Editor's note: This article was originally published on Katy Blevins' blog, Chaos and Kiddos. It has been republished here with permission.

Within minutes of meeting any mom, I usually hear something to the effect of "You're so lucky you are a photographer! I bet you just get fantastic pictures of your kids all the time! I wish I could get better photos of my children." I'll put aside the whole shoemaker's kids don't have shoes thing (usually the last thing I want to touch at home is my camera), and reply "No, we have horrible days too and girl, my iPhone pics are HORRENDOUS!"

In truth, you can be the best technical photographer in the world, but if you don't know how to connect with kids, it's a slow and painful train wreck for everyone involved. Anyone can get better photos of their children if they simply change their perspective from "I want this photo" to "My kids are making an awesome memory." Here are 10 tips to get better photos of your children and make the experience more enjoyable for everyone.

1. Seek out great light

If your kids are anything like my kids, they move faster than seems scientifically possible and they are on the go from the second their eyes open until they jump their last trampoline jump in their beds before sleep. In order to keep up with their speed with my camera, I need to give it a helping hand by taking pictures in great light. The better the available light, the faster the camera's shutter speed can move and the closer I get to keeping up with the crazy. Great light can be anything from a room with bright sunlight streaming in, to the comfy shade under a big tree. Direct sun provides a ton of light, but it causes squinty eyes and with kids, general frowns and discontent. Great light is friendly light where your kids can play comfortably without any notice of the sun.

2. Meet them where they are

Great photos of your children all depend on mood. Before I pick up the camera, I have to ask myself "Am I about to pull them away from something fun for my own benefit or am I seeking to make a memory of what we are doing?" Try to make sure you are entering and engaging with them where they are at instead of pulling them aside to say "Stand still! (Translation: Stop having fun!) Mommy wants a picture!" Instead, I usually ask "Hey there! Are you having an awesome time?!" and am usually greeted with a huge grin, bright eyes and a "Yeah!" and CLICK. Great picture.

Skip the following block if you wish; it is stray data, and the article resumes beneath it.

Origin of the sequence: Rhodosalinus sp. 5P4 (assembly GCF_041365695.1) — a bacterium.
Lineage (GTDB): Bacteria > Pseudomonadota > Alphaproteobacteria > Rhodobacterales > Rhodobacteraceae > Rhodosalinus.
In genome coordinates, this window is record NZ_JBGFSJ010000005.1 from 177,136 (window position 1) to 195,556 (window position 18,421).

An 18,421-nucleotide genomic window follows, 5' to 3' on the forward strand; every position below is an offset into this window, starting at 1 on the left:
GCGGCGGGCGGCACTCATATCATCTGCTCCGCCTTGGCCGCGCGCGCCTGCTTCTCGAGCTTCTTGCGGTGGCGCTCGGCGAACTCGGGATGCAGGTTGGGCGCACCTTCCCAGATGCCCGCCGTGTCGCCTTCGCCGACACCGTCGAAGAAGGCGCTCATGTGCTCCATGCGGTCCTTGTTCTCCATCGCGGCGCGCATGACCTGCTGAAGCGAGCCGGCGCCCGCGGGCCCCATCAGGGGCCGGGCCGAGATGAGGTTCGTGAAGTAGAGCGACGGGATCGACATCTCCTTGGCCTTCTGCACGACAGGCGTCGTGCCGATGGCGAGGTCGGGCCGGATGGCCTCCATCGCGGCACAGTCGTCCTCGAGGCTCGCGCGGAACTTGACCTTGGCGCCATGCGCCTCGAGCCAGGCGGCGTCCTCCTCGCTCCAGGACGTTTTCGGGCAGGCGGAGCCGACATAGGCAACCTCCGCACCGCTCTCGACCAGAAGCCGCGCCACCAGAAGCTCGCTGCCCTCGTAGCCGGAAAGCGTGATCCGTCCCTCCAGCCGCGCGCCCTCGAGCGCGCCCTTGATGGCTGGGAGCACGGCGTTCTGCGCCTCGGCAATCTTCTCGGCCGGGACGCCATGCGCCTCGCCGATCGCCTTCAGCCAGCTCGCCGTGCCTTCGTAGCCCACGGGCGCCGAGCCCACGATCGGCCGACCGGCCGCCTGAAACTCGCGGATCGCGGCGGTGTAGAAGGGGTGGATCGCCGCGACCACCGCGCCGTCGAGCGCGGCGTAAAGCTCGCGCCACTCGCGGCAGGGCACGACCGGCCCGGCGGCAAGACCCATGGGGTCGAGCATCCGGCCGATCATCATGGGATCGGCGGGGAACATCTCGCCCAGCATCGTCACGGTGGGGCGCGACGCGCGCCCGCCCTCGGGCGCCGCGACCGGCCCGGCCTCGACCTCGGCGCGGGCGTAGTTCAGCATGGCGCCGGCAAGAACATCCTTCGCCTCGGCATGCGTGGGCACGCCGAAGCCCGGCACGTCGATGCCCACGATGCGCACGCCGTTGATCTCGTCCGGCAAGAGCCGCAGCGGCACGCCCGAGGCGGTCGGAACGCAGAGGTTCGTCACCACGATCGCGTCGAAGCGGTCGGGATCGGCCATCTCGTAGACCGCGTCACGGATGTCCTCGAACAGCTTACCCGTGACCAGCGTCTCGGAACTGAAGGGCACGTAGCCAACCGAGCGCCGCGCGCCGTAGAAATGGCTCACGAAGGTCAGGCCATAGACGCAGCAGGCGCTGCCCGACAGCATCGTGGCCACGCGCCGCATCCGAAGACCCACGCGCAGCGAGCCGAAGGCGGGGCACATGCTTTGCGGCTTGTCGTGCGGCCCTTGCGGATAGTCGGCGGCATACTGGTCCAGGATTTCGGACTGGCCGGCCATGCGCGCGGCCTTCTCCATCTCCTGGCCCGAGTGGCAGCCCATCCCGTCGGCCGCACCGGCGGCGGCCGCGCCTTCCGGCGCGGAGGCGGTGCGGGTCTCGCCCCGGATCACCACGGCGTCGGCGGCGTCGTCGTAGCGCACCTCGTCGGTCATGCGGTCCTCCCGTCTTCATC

3. Get down to their level

This is the next step to meeting them where they are. As adults, we so often overlook the good stuff in life. As we tower over our kids, we struggle to capture the moment in its true form. I always try to "get low" when taking pictures of my kids. I want those pictures to reflect the world as they saw it. It's a great reminder to see how captivated they are with tiny ants, how big the world feels to them, and how focused they are on experiencing every aspect of life. I don't want my photos to look down on them. I want my photos to be them. Know what I mean?

4. Start with silly faces

The camera can feel overwhelming to children. Mommy has just put a big giant piece of machinery on top of her face, I can no longer see her eyes, and it beeps and clicks and flashes and she wants me to sit still and smile, when I really just want to run for the hills. Or just have my Mommy back. You have to teach children that the camera is fun and not something to fear. The best way to do that is to start silly. A soft voice that encourages them to show off their best funny faces can loosen the mood and let them know that this is play time, not work. We take pictures because we love to capture our family having fun! I always make silly noises and silly mouth faces or stick out my tongue to encourage them that Mommy is playing too and is still there behind the camera.

5. Show them the back of the camera